By Lia Kvatum
More than six months into a pandemic, we know a few things.
We know the novel coronavirus can be fatal, that it’s passed via respiratory droplets, that masks and social distancing help stop its spread.
And yet many people, weary of lockdowns, seem determined to return to social gatherings and other “normal” activities, even though experts have warned against this.
The question is, why? Why do some take the threat of the virus more seriously than others?
Your risk of contracting Covid-19 depends on a number of variables: where you live, how old you are, whether you work indoors or out, whether you have high blood pressure or other so-called co-morbidities, how many people in your community have been tested, and so on. But ultimately, the difficulty of grasping the threat of this virus may have less to do with data and more to do with fundamentals: humans are not that good at it.
Howard Kunreuther, co-director of the Wharton Risk Management and Decision Processes Centre at the University of Pennsylvania, studies why people tend to be poor judges of whether they will experience a natural disaster and the policy implications of that.
In the 2017 book The Ostrich Paradox: Why We Underprepare for Disasters, which he co-wrote, he explains that people often don’t like to think too far in the future; they also misunderstand threats and are influenced by those around them. Kunreuther sees parallels between the way people downplay the threat of natural disasters and the way they dismiss the threat of the coronavirus.
According to scientists, risk assessment involves two basic types of thinking: intuitive and deliberative. The intuitive kind is “thinking without thinking”, explains Ralf Schmälzle, a biological psychologist at Michigan State University, and “is rooted in the evolutionary need to survive”.
By contrast, deliberative thinking, he says, is “mostly conscious” and “effortful … whereby one reflects about reasons and weighs available evidence, perhaps comparable to comparing options in a chess game and deciding which move is best”.
Intuitive thinking is why, for example, toddlers can be such picky eaters, tending to avoid things with a bitter taste, and why we tend to be put off by bad smells such as rotting food. But there are threats that we haven’t evolved to perceive, and need to learn about, which is why your kid won’t eat broccoli but will happily toddle toward an electrical outlet, hair pin in hand.
In the instance of a threat like the coronavirus, information without feeling is largely ineffective.
“Knowledge alone is not enough to motivate,” explains Schmälzle. So, even though we hear that hundreds of thousands have died of Covid-19, that risk may feel distant if we don’t know anyone who has had it. Our unwillingness to change our minds based on information alone can lead in the opposite direction, too: many humans remain fearful of flying, even though statistically it’s incredibly safe.
Risk perception is also highly individual. In 2013, Schmälzle and a team from the University of Konstanz in Germany published a study that measured the brain activity of people who had watched a documentary about the dangers of the H1N1 virus.
Before watching the documentary, the participants were asked how seriously they took that threat. Those who gave the most extreme answers had their brain activity measured with magnetic resonance imaging.
In those who said they perceived the risk of H1N1 to be high, the part of the brain that reacts to threat stimuli lit up when they watched parts of the documentary that highlighted the dangers of contracting it.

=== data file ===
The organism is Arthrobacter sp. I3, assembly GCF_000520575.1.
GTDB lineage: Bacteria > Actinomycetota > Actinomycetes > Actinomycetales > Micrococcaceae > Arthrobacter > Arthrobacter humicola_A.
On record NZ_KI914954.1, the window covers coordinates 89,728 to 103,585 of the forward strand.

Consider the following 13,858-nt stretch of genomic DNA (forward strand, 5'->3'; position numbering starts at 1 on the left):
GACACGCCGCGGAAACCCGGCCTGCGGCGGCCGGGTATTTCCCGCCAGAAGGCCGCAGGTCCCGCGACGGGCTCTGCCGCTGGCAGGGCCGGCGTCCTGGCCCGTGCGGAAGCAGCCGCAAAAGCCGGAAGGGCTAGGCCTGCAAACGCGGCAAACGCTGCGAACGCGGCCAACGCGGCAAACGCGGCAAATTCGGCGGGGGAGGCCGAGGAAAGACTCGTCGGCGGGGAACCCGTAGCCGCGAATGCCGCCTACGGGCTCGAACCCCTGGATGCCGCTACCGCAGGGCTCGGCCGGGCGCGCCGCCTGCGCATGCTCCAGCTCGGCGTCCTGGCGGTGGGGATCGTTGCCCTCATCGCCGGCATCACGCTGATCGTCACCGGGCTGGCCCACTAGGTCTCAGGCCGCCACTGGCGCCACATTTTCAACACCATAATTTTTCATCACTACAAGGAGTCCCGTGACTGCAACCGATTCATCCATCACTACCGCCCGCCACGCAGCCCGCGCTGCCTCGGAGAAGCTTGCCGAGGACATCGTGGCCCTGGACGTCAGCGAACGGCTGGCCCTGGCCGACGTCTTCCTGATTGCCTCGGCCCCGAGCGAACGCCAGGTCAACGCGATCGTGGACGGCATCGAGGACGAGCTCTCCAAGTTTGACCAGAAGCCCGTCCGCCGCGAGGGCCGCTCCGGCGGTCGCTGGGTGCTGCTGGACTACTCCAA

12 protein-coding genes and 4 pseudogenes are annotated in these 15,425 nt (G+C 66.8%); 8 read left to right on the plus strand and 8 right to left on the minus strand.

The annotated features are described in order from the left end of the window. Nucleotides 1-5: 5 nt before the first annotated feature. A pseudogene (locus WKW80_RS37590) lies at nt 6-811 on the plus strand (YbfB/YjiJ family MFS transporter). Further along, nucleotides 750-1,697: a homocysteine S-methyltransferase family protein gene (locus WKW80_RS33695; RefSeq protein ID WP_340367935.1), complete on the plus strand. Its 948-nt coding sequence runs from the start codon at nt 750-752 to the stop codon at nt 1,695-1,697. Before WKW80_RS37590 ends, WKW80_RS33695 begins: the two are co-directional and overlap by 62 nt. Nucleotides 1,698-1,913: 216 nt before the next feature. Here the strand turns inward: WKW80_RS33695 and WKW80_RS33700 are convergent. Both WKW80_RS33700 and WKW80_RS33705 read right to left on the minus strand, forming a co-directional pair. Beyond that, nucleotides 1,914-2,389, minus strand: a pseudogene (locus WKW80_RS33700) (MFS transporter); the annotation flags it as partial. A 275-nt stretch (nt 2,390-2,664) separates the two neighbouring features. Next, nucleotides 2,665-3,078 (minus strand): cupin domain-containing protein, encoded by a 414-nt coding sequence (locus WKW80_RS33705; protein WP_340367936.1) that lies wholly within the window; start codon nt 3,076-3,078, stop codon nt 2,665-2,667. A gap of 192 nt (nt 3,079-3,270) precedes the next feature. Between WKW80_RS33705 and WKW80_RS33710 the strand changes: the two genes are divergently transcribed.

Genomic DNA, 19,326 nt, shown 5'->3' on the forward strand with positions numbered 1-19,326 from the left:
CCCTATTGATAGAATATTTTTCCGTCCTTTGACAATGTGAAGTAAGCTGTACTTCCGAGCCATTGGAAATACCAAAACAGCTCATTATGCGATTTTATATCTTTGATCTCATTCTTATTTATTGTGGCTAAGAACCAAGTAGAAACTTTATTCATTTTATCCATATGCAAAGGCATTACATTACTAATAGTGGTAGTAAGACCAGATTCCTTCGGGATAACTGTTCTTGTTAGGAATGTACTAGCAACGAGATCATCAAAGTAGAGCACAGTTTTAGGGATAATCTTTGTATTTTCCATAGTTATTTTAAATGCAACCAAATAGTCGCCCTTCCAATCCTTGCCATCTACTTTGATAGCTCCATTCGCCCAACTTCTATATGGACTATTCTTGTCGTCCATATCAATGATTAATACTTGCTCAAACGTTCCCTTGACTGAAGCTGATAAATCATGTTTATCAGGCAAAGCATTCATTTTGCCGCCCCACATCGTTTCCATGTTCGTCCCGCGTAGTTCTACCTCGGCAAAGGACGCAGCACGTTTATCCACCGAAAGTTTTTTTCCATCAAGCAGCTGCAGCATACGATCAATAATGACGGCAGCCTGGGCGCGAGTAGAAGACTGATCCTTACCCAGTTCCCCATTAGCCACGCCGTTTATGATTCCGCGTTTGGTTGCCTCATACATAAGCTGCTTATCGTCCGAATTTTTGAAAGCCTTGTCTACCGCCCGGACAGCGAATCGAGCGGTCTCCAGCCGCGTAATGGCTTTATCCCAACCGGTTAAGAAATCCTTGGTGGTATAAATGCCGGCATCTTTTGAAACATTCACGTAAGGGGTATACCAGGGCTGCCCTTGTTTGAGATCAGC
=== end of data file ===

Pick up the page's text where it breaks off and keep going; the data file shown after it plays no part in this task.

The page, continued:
By contrast, those who said they didn’t think the virus was much of a threat did not show the same brain activity. The results, Schmälzle says, “provided a glimpse into the neural underpinnings of something that we already knew, namely that risk is inherently subjective.”
Our judgements are also shaped by those around us.
“The communities we are a part of play a huge role in how we interpret information. Often, the things we believe connect us to certain communities,” says Meghan Moran, an associate professor of health, behaviour and society at the Johns Hopkins Bloomberg School of Public Health.
“We are more likely to believe things that fit in with our existing worldview or value system, so information that does that becomes more appealing.” This can contribute to a belief in conspiracy theories or a disdain for expert advice.
Scientists can do only so much to persuade us, and it doesn’t help that they’re frequently hesitant to speak in definitive terms.
Schmälzle, for instance, is excited by the findings from his 2013 study but also cautioned against reading too much into them because of the small sample size and other limitations. This is how evidence-based science works.
With a new threat like Covid-19, experts’ understanding is evolving, and so are their recommendations.
Take masks. In February, before widespread lockdowns, the Centres for Disease Control and Prevention said healthy people didn’t need to wear them in public. By April, as multiple studies began to show people can spread the virus without knowing they have it, the CDC reversed that recommendation, angering some and confusing many.
“In general, folks who are not scientists are seeking certainties, so they want to know what’s going to happen, and it will always be that way,” Moran says. “I think we get into trouble when we rely on terms and phrases that are a little more ambiguous than the public is comfortable with hearing.
“It can be misinterpreted that scientists don’t know what they are doing. It can result in a lack of trust when it’s not conveyed in a way that’s clear to the public.”
So, what’s the solution? There are no magic bullets. But until there is a vaccine, perhaps recognising our inherent cognitive limitations is one more way to protect ourselves.